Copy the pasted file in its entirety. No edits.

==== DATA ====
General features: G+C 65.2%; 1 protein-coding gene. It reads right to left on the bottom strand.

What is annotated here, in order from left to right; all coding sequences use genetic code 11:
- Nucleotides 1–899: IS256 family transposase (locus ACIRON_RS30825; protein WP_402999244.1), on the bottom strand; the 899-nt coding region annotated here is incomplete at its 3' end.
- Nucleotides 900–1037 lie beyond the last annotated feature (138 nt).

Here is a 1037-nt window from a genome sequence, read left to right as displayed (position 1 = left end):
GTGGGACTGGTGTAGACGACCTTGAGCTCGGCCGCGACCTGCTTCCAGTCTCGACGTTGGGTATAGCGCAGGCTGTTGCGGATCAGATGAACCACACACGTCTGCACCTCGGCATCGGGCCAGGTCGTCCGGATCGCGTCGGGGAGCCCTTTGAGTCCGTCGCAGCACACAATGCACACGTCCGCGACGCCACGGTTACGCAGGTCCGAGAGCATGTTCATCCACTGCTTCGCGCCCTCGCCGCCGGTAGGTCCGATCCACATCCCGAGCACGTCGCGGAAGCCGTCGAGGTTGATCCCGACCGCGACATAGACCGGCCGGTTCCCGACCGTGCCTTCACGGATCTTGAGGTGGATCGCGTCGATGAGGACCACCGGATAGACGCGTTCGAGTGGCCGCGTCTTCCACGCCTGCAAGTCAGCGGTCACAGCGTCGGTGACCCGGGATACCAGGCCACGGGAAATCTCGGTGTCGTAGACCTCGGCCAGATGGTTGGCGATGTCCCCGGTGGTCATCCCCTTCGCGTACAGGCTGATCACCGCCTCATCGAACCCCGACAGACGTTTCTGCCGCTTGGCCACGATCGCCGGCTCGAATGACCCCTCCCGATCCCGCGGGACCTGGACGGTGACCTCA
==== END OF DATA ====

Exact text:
General features: G+C 65.2%; 1 protein-coding gene. It reads right to left on the bottom strand.

What is annotated here, in order from left to right; all coding sequences use genetic code 11:
- Nucleotides 1–899: IS256 family transposase (locus ACIRON_RS30825; protein WP_402999244.1), on the bottom strand; the 899-nt coding region annotated here is incomplete at its 3' end.
- Nucleotides 900–1037 lie beyond the last annotated feature (138 nt).

Here is a 1037-nt window from a genome sequence, read left to right as displayed (position 1 = left end):
GTGGGACTGGTGTAGACGACCTTGAGCTCGGCCGCGACCTGCTTCCAGTCTCGACGTTGGGTATAGCGCAGGCTGTTGCGGATCAGATGAACCACACACGTCTGCACCTCGGCATCGGGCCAGGTCGTCCGGATCGCGTCGGGGAGCCCTTTGAGTCCGTCGCAGCACACAATGCACACGTCCGCGACGCCACGGTTACGCAGGTCCGAGAGCATGTTCATCCACTGCTTCGCGCCCTCGCCGCCGGTAGGTCCGATCCACATCCCGAGCACGTCGCGGAAGCCGTCGAGGTTGATCCCGACCGCGACATAGACCGGCCGGTTCCCGACCGTGCCTTCACGGATCTTGAGGTGGATCGCGTCGATGAGGACCACCGGATAGACGCGTTCGAGTGGCCGCGTCTTCCACGCCTGCAAGTCAGCGGTCACAGCGTCGGTGACCCGGGATACCAGGCCACGGGAAATCTCGGTGTCGTAGACCTCGGCCAGATGGTTGGCGATGTCCCCGGTGGTCATCCCCTTCGCGTACAGGCTGATCACCGCCTCATCGAACCCCGACAGACGTTTCTGCCGCTTGGCCACGATCGCCGGCTCGAATGACCCCTCCCGATCCCGCGGGACCTGGACGGTGACCTCA